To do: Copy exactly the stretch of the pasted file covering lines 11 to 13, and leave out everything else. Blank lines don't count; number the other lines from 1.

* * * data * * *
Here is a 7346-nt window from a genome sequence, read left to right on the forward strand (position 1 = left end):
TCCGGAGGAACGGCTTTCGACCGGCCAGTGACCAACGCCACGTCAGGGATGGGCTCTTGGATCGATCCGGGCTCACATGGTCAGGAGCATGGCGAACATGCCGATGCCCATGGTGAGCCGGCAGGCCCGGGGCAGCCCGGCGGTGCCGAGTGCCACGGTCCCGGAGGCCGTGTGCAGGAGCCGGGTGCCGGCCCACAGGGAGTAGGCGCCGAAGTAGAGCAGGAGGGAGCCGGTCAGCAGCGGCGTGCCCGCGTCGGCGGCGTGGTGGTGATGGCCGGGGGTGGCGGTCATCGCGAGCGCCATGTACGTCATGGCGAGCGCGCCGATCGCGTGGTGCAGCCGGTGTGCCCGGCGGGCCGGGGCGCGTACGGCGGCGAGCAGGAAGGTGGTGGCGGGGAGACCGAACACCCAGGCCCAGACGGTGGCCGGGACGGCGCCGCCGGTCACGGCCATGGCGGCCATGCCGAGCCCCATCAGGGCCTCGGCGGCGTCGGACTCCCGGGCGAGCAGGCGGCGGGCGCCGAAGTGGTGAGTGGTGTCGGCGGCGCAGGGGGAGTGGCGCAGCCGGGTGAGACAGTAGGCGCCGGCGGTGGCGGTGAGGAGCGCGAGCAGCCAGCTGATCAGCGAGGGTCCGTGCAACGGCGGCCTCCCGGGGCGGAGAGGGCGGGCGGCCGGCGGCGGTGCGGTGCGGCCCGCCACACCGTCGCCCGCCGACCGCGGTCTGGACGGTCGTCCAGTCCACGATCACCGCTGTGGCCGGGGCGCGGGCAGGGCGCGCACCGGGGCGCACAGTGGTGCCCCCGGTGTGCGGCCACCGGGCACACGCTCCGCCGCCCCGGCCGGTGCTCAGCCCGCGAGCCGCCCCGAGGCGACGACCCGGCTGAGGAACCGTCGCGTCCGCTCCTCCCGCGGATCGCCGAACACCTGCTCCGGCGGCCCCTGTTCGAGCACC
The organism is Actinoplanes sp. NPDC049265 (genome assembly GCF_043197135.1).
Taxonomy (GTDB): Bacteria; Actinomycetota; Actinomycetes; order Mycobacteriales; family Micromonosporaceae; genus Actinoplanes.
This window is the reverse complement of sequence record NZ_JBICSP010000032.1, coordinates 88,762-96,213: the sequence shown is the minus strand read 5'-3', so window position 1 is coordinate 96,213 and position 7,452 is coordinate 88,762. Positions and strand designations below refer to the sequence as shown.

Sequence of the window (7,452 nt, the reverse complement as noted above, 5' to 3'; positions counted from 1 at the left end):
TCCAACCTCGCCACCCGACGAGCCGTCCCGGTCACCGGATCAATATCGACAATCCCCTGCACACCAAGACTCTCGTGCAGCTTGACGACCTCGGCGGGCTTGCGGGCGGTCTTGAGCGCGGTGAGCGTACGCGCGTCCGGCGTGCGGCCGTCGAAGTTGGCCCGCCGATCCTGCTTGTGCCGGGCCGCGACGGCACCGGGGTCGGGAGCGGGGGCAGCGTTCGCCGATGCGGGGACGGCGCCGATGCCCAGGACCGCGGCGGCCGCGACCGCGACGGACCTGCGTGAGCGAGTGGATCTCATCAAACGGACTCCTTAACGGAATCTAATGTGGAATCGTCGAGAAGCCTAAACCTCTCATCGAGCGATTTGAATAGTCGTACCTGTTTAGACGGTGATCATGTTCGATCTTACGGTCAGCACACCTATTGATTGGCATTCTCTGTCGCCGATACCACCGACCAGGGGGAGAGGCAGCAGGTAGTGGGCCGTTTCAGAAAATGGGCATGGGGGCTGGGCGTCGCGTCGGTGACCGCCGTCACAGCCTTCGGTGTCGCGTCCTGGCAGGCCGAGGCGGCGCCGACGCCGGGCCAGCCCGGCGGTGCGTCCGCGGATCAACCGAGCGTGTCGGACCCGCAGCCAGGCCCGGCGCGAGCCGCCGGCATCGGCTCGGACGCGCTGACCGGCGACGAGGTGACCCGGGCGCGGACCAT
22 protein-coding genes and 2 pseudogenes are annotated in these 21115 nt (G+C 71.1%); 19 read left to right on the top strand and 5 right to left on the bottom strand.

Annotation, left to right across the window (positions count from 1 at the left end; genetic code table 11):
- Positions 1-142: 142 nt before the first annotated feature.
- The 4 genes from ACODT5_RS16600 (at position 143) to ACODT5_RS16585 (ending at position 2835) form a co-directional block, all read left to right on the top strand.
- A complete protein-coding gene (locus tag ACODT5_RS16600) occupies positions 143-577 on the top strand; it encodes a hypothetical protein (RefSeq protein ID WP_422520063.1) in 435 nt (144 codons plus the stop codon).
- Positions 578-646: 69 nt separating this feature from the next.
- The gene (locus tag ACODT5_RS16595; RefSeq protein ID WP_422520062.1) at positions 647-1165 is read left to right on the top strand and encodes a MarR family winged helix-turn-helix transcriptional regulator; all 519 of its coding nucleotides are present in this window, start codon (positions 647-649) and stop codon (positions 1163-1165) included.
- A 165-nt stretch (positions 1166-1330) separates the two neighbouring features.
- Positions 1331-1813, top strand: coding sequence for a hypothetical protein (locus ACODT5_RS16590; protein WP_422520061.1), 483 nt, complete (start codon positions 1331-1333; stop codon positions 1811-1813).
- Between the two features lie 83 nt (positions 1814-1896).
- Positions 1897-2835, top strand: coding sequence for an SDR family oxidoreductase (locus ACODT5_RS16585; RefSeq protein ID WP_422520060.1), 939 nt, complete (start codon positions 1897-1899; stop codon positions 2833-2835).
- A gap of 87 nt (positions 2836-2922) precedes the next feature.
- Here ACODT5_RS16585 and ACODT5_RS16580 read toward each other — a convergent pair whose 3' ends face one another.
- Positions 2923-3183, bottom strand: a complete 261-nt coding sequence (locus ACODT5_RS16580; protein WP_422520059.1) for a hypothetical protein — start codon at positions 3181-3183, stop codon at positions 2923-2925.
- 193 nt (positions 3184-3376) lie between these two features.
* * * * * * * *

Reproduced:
- The 4 genes from ACODT5_RS16600 (at position 143) to ACODT5_RS16585 (ending at position 2835) form a co-directional block, all read left to right on the top strand.
- A complete protein-coding gene (locus tag ACODT5_RS16600) occupies positions 143-577 on the top strand; it encodes a hypothetical protein (RefSeq protein ID WP_422520063.1) in 435 nt (144 codons plus the stop codon).
- Positions 578-646: 69 nt separating this feature from the next.